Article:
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Ableman v. Booth and United States v. Booth

Wisconsin Nullifies Federal Laws

On 27 May, while the state supreme court was on vacation, Booth applied to Associate Justice Abram Smith for a writ of habeas corpus. Booth asked to be released because he was being held under an unconstitutional law. Justice Smith ordered Booth's release on 7 June. Smith asserted the state's right to intervene, and declared the Fugitive Slave Law unconstitutional because it denied trial by jury to fugitive slaves, thus taking their liberty without due process of law. In July, at Marshall Ableman's request, the Wisconsin Supreme Court reviewed Justice Smith's decision and upheld it. Ableman appealed this decision to the U.S. Supreme Court.

In January 1855, while this appeal was pending, Booth was rearrested on a new warrant from the U.S. District Court for Wisconsin. He was tried by jury, convicted, sentenced to one month in jail, and fined $1,000. Once more Booth appealed to the Wisconsin Supreme Court. On 3 February, the court freed him for a second time, again ruling that he was illegally confined under an unconstitutional law. It declared that the state, as sovereign, had the power to protect its citizens against a wrongful federal law.

Without using the word, the Wisconsin court had advanced an extreme statement of the "nullification" doctrine--the theory that a state could render congressional laws null and void within its territory. John Calhoun of South Carolina had originally advanced this nullification doctrine in 1828. Four years later, a state convention had declared the tariffs of 1828 and 1832 null and void in South Carolina. Thus nullification is sometimes considered a Southern state's right. In this case, however, it was the northerners of Wisconsin that nullified a federal law (the Fugitive Slave Law) because of their anti-slavery convictions.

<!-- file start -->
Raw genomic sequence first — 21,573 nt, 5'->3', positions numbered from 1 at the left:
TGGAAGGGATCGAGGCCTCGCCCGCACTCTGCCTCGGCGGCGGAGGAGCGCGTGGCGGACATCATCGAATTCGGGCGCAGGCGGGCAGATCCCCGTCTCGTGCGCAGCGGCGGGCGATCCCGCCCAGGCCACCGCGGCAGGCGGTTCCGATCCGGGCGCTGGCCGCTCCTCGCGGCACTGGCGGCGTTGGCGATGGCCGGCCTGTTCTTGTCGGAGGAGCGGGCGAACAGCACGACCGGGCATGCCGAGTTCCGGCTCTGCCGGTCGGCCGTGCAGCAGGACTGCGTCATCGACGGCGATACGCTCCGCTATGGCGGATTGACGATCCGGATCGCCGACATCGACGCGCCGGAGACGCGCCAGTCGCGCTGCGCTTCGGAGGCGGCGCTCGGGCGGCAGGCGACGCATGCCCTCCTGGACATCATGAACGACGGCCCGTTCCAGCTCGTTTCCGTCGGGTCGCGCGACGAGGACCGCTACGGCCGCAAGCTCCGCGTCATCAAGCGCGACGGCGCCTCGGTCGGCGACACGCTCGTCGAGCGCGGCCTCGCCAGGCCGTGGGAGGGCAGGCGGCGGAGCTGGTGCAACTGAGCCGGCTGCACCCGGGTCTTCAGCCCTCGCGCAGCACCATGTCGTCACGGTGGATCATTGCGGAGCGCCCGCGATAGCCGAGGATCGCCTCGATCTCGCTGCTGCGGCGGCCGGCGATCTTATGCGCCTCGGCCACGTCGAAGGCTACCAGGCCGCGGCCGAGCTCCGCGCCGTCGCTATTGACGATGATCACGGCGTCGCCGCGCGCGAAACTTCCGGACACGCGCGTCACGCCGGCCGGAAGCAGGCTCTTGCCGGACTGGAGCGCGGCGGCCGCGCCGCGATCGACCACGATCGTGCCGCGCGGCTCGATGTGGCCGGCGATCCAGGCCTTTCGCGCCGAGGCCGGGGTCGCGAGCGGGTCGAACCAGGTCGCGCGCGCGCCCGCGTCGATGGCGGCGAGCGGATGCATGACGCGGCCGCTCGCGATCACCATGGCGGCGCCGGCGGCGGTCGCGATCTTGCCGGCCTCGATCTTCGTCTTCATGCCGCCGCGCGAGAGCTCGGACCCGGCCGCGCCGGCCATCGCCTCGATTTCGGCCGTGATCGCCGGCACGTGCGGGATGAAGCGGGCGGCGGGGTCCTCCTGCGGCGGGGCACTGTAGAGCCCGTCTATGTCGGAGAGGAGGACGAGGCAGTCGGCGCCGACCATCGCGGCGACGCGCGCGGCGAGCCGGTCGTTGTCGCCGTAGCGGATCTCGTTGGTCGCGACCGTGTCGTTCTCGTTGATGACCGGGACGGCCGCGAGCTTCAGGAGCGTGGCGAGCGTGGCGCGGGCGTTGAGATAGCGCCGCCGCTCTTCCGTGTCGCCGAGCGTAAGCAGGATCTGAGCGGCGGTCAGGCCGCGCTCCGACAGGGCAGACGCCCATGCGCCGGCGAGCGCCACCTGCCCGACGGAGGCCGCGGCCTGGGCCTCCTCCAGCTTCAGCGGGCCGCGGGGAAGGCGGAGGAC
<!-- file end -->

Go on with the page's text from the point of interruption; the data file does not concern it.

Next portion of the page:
The U.S. attorney for Wisconsin appealed regarding Booth's second release, and the Supreme Court combined the two Booth cases into one. Although the defiant Wisconsin court refused to send its records to Washington, the U.S. Supreme Court obtained a copy by subterfuge.

Stung by the criticism over its Dred Scott decision, the Court delayed hearings on the Booth cases until January 1859. U.S. Attorney General Jeremiah S. Black appeared for the United States and, nominally, also for Ableman, who had long since retired from the office of federal marshall. No one appeared for Booth and the state of Wisconsin, who did not recognize the Supreme Court's authority in this case.

Additional topics

Law Library - American Law and Legal InformationNotable Trials and Court Cases - 1833 to 1882Ableman v. Booth and United States v. Booth - Significance, Joshua Glover Is Saved From The Slave Catchers, Wisconsin Nullifies Federal Laws, Federal Courts Are Supreme Over State Courts